The Downtown Artwalk is full of things that don't belong together. Pedestrians crowd Los Angeles sidewalks. A not-entirely-arty crowd meanders from gallery to gallery. Street-dwelling winos elbow their way into art openings to get at the free wine.
“Tiny World: Organic Machine,” Kasey McMahon and Jason Hadley's joint show at Arty Gallery that debuted at last weekend's Artwalk makes sense in this mismatched scene. Both artists like to present jarring juxtapositions of nature and technology, like Hadley's light bulbs blooming from trees, or McMahon's soft fuzzy moss sprouting from lamp sockets.
McMahon's newer works are tied around themes of ascension and flight, while Hadley's works, many featuring casts of faces or hands, evoke outward expressions of inner desires. It's simple to tell the two artists' works apart even without gallery cards, yet their common interest in fusing hard and soft, inner and outer, machinery and life unifies the show.
One of the show's most affecting works is McMahon's I Want To Know You Better. Jutting from a typewriter is a flame-like metal sheet, with smaller metal sheets floating above it like embers escaping a fire only to disappear into blackness, and each is stamped with the text of a Facebook status update, a meditation on the absurdity of sharing our lives with one another in fleeting and impersonal electronic form.
The show's namesake piece, Tiny World, has miniature ladders that ascend upward to a miniature, mossy green expanse, and then further onto a mobile of sheet metal stars, which McMahon explained was inspired by her trip to the towering via ferrata ladders of the Italian Alps.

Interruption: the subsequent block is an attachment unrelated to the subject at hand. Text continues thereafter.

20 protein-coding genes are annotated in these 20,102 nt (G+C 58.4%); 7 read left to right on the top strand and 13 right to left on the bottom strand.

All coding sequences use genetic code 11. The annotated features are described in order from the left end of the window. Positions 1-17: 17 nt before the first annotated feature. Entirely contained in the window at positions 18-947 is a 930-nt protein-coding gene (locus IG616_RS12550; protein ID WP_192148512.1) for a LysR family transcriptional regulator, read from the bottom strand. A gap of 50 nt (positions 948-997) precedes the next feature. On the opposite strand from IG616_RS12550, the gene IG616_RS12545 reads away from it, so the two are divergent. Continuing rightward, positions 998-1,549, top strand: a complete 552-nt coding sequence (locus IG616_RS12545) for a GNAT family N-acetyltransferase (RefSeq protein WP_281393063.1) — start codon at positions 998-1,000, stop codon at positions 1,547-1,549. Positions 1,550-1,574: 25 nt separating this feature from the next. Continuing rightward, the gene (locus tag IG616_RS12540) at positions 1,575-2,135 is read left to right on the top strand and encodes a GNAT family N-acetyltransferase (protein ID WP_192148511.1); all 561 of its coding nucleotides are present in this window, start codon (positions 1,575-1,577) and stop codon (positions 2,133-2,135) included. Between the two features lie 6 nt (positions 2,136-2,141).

Hadley's works have a more confrontational feel, as they frequently bring the viewer face-to-face with faces and hands, most of which are cast from real-life people, and have interactive components like light switch buttons to press or motors to control. Screaming Girlfriend, which is in fact a cast of Hadley's girlfriend's face, made with a vacuum hose in her mouth (some girlfriends will put up with anything) draws viewers to peer inside and see the collection of turning, screeching motors and gears, like a clockworks, rotating inside. Yes, the girlfriend may be screaming, but we're also encouraged to look within and see what makes her tick.
Periodically throughout the opening, sweaty-faced people would emerge from the Stay Hotel next door, exclaiming, “I was just a hippo, and I loved it!” The co-conspirators employed to man — er, rather, hippo — the performance art installation helmed by McMahon's frequent collaborator Vanessa Bonet and partner Derek Doublin featured hippos doing what hippos do worst: wearing neckties and twidding knobs. The spectacle of fat grey heads on lean human bodies futzing with outmoded technologies like reel-to-reel tape decks and corded phones was like a caricature of McMahon and Hadley's mashups of nature and machines, inflated to hippo-sized proportions.
“But what does it mean?” confused Artwalk bystanders gathered around the large window would frequently wonder aloud.
Yet ask as they might, the hippos would never tell.
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